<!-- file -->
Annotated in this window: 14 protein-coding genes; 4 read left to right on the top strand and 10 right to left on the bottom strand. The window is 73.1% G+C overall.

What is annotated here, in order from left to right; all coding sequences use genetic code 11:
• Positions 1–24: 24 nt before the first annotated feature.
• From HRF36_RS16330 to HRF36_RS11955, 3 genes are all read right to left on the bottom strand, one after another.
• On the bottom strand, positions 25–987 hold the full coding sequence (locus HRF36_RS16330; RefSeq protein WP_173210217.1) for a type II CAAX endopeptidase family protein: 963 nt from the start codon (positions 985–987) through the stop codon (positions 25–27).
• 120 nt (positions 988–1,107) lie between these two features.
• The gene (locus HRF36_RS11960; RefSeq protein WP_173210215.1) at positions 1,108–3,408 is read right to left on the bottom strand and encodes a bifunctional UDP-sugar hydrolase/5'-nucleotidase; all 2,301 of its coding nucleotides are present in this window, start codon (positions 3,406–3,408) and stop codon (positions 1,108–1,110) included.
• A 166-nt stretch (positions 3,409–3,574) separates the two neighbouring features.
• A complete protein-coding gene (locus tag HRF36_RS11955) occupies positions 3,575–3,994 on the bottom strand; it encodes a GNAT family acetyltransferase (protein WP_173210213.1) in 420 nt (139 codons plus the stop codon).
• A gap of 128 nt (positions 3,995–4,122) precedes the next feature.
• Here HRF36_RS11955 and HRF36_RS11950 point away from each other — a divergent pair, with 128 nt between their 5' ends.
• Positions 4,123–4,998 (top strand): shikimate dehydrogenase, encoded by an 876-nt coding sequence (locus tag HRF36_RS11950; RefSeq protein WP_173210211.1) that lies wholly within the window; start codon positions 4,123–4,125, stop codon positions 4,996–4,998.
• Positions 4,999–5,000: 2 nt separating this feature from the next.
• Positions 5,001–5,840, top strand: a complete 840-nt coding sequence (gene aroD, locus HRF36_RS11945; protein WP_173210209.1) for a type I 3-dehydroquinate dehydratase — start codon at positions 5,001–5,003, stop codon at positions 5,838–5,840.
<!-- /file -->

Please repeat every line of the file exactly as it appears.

Annotated in this window: 14 protein-coding genes; 4 read left to right on the top strand and 10 right to left on the bottom strand. The window is 73.1% G+C overall.

What is annotated here, in order from left to right; all coding sequences use genetic code 11:
• Positions 1–24: 24 nt before the first annotated feature.
• From HRF36_RS16330 to HRF36_RS11955, 3 genes are all read right to left on the bottom strand, one after another.
• On the bottom strand, positions 25–987 hold the full coding sequence (locus HRF36_RS16330; RefSeq protein WP_173210217.1) for a type II CAAX endopeptidase family protein: 963 nt from the start codon (positions 985–987) through the stop codon (positions 25–27).
• 120 nt (positions 988–1,107) lie between these two features.
• The gene (locus HRF36_RS11960; RefSeq protein WP_173210215.1) at positions 1,108–3,408 is read right to left on the bottom strand and encodes a bifunctional UDP-sugar hydrolase/5'-nucleotidase; all 2,301 of its coding nucleotides are present in this window, start codon (positions 3,406–3,408) and stop codon (positions 1,108–1,110) included.
• A 166-nt stretch (positions 3,409–3,574) separates the two neighbouring features.
• A complete protein-coding gene (locus tag HRF36_RS11955) occupies positions 3,575–3,994 on the bottom strand; it encodes a GNAT family acetyltransferase (protein WP_173210213.1) in 420 nt (139 codons plus the stop codon).
• A gap of 128 nt (positions 3,995–4,122) precedes the next feature.
• Here HRF36_RS11955 and HRF36_RS11950 point away from each other — a divergent pair, with 128 nt between their 5' ends.
• Positions 4,123–4,998 (top strand): shikimate dehydrogenase, encoded by an 876-nt coding sequence (locus tag HRF36_RS11950; RefSeq protein WP_173210211.1) that lies wholly within the window; start codon positions 4,123–4,125, stop codon positions 4,996–4,998.
• Positions 4,999–5,000: 2 nt separating this feature from the next.
• Positions 5,001–5,840, top strand: a complete 840-nt coding sequence (gene aroD, locus HRF36_RS11945; protein WP_173210209.1) for a type I 3-dehydroquinate dehydratase — start codon at positions 5,001–5,003, stop codon at positions 5,838–5,840.